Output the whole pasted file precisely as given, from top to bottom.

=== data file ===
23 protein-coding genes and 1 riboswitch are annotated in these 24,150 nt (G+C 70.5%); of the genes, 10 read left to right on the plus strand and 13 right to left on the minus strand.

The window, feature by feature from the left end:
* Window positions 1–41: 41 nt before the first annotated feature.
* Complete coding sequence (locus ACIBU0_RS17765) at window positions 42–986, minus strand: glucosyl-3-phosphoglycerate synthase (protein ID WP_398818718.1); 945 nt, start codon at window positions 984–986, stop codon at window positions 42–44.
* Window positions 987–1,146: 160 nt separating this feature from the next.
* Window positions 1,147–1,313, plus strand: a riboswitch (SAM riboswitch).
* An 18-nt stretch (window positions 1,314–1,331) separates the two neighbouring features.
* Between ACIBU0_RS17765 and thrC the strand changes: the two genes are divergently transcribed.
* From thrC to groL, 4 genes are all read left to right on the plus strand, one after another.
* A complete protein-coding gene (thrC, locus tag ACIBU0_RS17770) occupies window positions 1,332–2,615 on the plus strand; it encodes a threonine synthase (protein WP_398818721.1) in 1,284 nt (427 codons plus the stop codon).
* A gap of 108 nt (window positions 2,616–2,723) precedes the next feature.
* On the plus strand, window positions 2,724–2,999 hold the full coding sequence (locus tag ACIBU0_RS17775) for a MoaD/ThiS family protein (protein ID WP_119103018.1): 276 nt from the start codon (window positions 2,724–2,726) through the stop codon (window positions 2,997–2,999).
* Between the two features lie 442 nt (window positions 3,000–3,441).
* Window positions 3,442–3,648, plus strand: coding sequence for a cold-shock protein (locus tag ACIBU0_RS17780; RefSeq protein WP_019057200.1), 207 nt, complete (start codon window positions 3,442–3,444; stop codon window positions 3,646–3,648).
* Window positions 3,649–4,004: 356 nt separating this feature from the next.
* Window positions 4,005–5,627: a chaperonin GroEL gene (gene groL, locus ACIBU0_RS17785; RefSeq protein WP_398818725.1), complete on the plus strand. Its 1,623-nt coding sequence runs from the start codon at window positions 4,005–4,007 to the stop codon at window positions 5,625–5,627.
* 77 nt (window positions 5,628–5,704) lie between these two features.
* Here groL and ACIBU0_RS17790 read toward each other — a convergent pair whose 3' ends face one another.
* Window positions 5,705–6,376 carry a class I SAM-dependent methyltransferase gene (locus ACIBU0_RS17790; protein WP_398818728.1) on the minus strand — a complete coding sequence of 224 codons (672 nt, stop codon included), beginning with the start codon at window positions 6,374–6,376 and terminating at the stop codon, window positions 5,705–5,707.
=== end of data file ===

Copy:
23 protein-coding genes and 1 riboswitch are annotated in these 24,150 nt (G+C 70.5%); of the genes, 10 read left to right on the plus strand and 13 right to left on the minus strand.

The window, feature by feature from the left end:
* Window positions 1–41: 41 nt before the first annotated feature.
* Complete coding sequence (locus ACIBU0_RS17765) at window positions 42–986, minus strand: glucosyl-3-phosphoglycerate synthase (protein ID WP_398818718.1); 945 nt, start codon at window positions 984–986, stop codon at window positions 42–44.
* Window positions 987–1,146: 160 nt separating this feature from the next.
* Window positions 1,147–1,313, plus strand: a riboswitch (SAM riboswitch).
* An 18-nt stretch (window positions 1,314–1,331) separates the two neighbouring features.
* Between ACIBU0_RS17765 and thrC the strand changes: the two genes are divergently transcribed.
* From thrC to groL, 4 genes are all read left to right on the plus strand, one after another.
* A complete protein-coding gene (thrC, locus tag ACIBU0_RS17770) occupies window positions 1,332–2,615 on the plus strand; it encodes a threonine synthase (protein WP_398818721.1) in 1,284 nt (427 codons plus the stop codon).
* A gap of 108 nt (window positions 2,616–2,723) precedes the next feature.
* On the plus strand, window positions 2,724–2,999 hold the full coding sequence (locus tag ACIBU0_RS17775) for a MoaD/ThiS family protein (protein ID WP_119103018.1): 276 nt from the start codon (window positions 2,724–2,726) through the stop codon (window positions 2,997–2,999).
* Between the two features lie 442 nt (window positions 3,000–3,441).
* Window positions 3,442–3,648, plus strand: coding sequence for a cold-shock protein (locus tag ACIBU0_RS17780; RefSeq protein WP_019057200.1), 207 nt, complete (start codon window positions 3,442–3,444; stop codon window positions 3,646–3,648).
* Window positions 3,649–4,004: 356 nt separating this feature from the next.
* Window positions 4,005–5,627: a chaperonin GroEL gene (gene groL, locus ACIBU0_RS17785; RefSeq protein WP_398818725.1), complete on the plus strand. Its 1,623-nt coding sequence runs from the start codon at window positions 4,005–4,007 to the stop codon at window positions 5,625–5,627.
* 77 nt (window positions 5,628–5,704) lie between these two features.
* Here groL and ACIBU0_RS17790 read toward each other — a convergent pair whose 3' ends face one another.
* Window positions 5,705–6,376 carry a class I SAM-dependent methyltransferase gene (locus ACIBU0_RS17790; protein WP_398818728.1) on the minus strand — a complete coding sequence of 224 codons (672 nt, stop codon included), beginning with the start codon at window positions 6,374–6,376 and terminating at the stop codon, window positions 5,705–5,707.